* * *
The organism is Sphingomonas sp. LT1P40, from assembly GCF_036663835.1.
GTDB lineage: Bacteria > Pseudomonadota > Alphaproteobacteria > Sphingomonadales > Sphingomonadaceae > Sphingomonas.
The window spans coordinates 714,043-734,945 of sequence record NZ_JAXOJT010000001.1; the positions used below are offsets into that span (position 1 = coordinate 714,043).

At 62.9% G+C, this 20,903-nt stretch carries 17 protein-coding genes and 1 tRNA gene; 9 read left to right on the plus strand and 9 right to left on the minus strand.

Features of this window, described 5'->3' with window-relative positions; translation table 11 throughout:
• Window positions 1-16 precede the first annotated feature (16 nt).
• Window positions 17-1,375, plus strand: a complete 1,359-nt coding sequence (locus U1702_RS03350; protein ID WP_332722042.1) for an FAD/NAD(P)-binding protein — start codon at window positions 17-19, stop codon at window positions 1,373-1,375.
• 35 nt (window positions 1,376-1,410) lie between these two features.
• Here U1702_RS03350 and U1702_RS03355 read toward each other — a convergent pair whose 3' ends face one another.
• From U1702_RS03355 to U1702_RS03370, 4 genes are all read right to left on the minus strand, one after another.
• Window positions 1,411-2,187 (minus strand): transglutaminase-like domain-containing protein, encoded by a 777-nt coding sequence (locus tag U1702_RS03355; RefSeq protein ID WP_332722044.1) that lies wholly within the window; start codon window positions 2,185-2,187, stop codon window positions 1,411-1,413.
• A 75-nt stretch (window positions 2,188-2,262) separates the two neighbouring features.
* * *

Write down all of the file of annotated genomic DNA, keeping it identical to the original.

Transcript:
The organism is Sphingomonas sp. LT1P40, from assembly GCF_036663835.1.
GTDB lineage: Bacteria > Pseudomonadota > Alphaproteobacteria > Sphingomonadales > Sphingomonadaceae > Sphingomonas.
The window spans coordinates 714,043-734,945 of sequence record NZ_JAXOJT010000001.1; the positions used below are offsets into that span (position 1 = coordinate 714,043).

At 62.9% G+C, this 20,903-nt stretch carries 17 protein-coding genes and 1 tRNA gene; 9 read left to right on the plus strand and 9 right to left on the minus strand.

Features of this window, described 5'->3' with window-relative positions; translation table 11 throughout:
• Window positions 1-16 precede the first annotated feature (16 nt).
• Window positions 17-1,375, plus strand: a complete 1,359-nt coding sequence (locus U1702_RS03350; protein ID WP_332722042.1) for an FAD/NAD(P)-binding protein — start codon at window positions 17-19, stop codon at window positions 1,373-1,375.
• 35 nt (window positions 1,376-1,410) lie between these two features.
• Here U1702_RS03350 and U1702_RS03355 read toward each other — a convergent pair whose 3' ends face one another.
• From U1702_RS03355 to U1702_RS03370, 4 genes are all read right to left on the minus strand, one after another.
• Window positions 1,411-2,187 (minus strand): transglutaminase-like domain-containing protein, encoded by a 777-nt coding sequence (locus tag U1702_RS03355; RefSeq protein ID WP_332722044.1) that lies wholly within the window; start codon window positions 2,185-2,187, stop codon window positions 1,411-1,413.
• A 75-nt stretch (window positions 2,188-2,262) separates the two neighbouring features.